Come, sinners to the gospel feast. Come sinners, that’s all of us. And so we come, all of us, in humility. This was captured in the prayer of humble access that many of us learned, found in the Book of Common Prayer that John and Charles Wesley used and in the Methodist ritual (it is on page 30 of our hymnal).

“We do not presume to come to this thy table, O merciful Lord, trusting in our own righteousness, but in thy manifold and great mercies. We are not worthy so much as to gather up the crumbs under thy table. But thou art the same Lord, whose property is always to have mercy.”

It is grace. Now we do have a responsibility in receiving the grace. 1 Corinthians 11 tells the story of abuses of God’s grace among the early followers of Jesus, some arriving early and gorging themselves at the fellowship meal, others, the laborers, arriving later and finding nothing to eat. There was division in the church, and so Paul said, discern the body, examine yourself, then receive the grace of God. Eat your meal at home, and then come to the Lord’s table. When we do not share the grace of God with others, we bring judgment upon ourselves.

And of course, the grace changes us. In the prayer for humble access, we “partake of the Sacrament of Jesus Christ [so] that we may walk in newness of life, may grow into his likeness, and may evermore dwell in him, and he in us”.

As in the best of relationships, the couple take on the best of the other’s traits, the children exhibit the best of their parent’s characteristics, we receive this grace, something we do not deserve, something we have not earned, something we can never repay, and we want to live in this amazing grace. We want to become more Christ-like.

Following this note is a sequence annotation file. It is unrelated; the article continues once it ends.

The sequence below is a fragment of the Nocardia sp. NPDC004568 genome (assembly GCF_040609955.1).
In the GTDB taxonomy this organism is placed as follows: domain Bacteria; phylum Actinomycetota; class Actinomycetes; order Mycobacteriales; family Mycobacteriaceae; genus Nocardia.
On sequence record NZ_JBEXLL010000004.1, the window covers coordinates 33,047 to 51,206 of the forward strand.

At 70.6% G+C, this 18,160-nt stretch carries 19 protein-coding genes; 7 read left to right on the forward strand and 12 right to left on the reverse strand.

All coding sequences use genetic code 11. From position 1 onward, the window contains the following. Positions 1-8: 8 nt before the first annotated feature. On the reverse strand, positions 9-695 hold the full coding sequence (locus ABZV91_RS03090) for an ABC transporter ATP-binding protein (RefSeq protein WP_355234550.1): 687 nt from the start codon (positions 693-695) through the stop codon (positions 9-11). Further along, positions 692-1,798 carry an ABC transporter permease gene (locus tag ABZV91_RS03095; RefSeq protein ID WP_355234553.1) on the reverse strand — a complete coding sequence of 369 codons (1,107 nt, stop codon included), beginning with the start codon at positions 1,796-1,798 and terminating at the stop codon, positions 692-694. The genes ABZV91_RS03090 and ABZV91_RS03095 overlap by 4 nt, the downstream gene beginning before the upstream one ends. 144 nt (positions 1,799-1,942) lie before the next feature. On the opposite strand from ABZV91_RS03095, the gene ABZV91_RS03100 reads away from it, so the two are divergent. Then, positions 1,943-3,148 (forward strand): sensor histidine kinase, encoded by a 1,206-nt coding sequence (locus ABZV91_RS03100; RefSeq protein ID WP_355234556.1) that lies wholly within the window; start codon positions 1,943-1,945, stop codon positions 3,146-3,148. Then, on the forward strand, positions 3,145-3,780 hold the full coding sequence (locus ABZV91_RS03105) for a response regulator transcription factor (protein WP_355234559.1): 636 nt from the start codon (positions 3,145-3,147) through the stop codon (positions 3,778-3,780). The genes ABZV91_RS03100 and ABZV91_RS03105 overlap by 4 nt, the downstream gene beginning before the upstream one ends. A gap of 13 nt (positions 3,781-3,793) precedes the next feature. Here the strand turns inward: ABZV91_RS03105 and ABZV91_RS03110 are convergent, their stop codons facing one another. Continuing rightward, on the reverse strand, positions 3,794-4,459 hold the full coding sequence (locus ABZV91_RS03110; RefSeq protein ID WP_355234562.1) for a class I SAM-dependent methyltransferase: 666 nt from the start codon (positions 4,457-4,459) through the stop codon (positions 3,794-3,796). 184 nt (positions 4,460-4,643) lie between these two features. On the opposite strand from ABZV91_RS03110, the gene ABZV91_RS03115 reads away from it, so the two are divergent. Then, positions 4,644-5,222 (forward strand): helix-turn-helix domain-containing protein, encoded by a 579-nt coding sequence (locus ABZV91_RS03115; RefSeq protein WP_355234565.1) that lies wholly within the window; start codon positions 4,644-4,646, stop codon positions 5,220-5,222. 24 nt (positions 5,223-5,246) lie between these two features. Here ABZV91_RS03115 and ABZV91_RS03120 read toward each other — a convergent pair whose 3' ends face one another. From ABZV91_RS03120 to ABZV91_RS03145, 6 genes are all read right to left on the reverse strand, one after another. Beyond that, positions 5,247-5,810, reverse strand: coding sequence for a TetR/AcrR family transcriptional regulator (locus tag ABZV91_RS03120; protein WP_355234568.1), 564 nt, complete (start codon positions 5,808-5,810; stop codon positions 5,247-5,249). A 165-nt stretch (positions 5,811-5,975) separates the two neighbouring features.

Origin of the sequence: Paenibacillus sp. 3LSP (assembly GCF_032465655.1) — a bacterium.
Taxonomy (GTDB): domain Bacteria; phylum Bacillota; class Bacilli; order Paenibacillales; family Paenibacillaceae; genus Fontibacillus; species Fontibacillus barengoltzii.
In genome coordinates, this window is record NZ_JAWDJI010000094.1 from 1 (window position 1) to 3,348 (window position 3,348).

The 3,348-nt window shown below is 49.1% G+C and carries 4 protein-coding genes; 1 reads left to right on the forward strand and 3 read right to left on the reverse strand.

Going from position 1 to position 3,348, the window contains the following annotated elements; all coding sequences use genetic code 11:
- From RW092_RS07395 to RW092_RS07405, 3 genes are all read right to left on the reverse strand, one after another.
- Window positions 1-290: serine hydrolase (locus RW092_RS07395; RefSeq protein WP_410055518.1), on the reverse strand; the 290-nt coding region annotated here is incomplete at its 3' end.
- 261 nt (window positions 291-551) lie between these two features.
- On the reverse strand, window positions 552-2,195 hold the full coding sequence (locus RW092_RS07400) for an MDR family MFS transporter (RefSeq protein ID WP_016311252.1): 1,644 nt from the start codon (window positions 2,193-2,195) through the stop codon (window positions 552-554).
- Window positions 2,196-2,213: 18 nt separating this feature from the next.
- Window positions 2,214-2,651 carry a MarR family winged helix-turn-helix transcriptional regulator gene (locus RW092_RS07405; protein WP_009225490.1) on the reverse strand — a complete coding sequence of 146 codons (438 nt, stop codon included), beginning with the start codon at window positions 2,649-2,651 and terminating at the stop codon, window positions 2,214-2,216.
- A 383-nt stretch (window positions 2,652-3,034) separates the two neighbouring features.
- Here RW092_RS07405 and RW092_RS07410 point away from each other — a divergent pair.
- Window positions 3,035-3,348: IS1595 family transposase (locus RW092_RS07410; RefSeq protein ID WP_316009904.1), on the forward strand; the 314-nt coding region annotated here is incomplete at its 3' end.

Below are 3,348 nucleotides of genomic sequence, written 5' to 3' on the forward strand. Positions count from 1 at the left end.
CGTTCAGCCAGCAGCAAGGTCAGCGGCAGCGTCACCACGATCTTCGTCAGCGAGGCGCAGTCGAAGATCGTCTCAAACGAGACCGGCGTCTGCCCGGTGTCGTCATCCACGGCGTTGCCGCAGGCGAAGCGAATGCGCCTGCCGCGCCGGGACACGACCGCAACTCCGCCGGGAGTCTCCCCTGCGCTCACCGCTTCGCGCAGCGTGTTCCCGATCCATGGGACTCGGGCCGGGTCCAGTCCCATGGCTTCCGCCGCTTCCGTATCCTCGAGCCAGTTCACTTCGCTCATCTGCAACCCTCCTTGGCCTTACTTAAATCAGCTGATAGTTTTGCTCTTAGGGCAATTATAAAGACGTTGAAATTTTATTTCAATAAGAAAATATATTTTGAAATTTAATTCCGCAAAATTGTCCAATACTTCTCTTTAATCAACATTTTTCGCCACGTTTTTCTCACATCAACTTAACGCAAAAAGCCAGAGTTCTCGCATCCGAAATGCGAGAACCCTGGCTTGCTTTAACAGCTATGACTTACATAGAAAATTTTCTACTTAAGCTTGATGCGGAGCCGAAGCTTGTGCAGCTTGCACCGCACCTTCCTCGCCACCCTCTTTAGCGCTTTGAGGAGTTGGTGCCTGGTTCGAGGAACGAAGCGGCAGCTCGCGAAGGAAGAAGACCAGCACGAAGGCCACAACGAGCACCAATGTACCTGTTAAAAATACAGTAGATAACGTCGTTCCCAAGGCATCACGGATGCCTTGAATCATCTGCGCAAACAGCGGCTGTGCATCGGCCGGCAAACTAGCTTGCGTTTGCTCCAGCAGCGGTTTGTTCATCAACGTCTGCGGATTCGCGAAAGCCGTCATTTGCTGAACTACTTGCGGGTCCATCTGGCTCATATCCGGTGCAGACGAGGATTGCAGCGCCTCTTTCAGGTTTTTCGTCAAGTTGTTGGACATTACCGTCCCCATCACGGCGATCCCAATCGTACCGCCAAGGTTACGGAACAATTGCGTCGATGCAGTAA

And so the invitation: Come sinners to the gospel feast.

The grits have been poured onto your plate, all is ready. God wants the relationship to endure. God says, my love will not let you go. And so it is not for us to say, from a human point of view, who can come to this altar and who cannot. It is enough to say that Jesus welcomes sinners and eats with them. For all of these reasons we practice open communion.

Wherever you are in this life’s journey, whatever your experience of turning away from God has been like, whoever you imagine yourself to be in his sight, the table has been prepared, it is the Lord’s table, it is open communion, this is the spirit’s entry now, thank God that Jesus still welcomes sinners and eats with us.

Come sinners to the gospel feast, let every soul be Jesus’ guest.
You need not one be left behind, for God has bid all humankind.

(Hymnal, 616)

Saturday, August 25, 2007

turning fifty and other thoughts

I hit 50 on Thursday, and one of the Sunday School classes in our church threw a party on Friday evening, which included good food, friends from three of the churches I have served, an extended drama (thanks Lea) which included Wolfman Jack, commercials for metamucil, adult diapers, and other products, and fifties music. It was fun. It was good to see everyone, especially friends we don't see very often. And our older daughter was home from Chapel Hill and Toyko/Beijing.


Tomorrow is our "promotion Sunday" for children and youth, and it is fairly low-key. We will also consecrate acolytes and welcome new members. I am preaching from Jeremiah 1. 4-10, the Old Testament lection which is a favorite passage, and I am trying to connect that in some way to infant baptism. The sermon will eventually be posted on the Providence UMC website, under the "Churches" link to the right.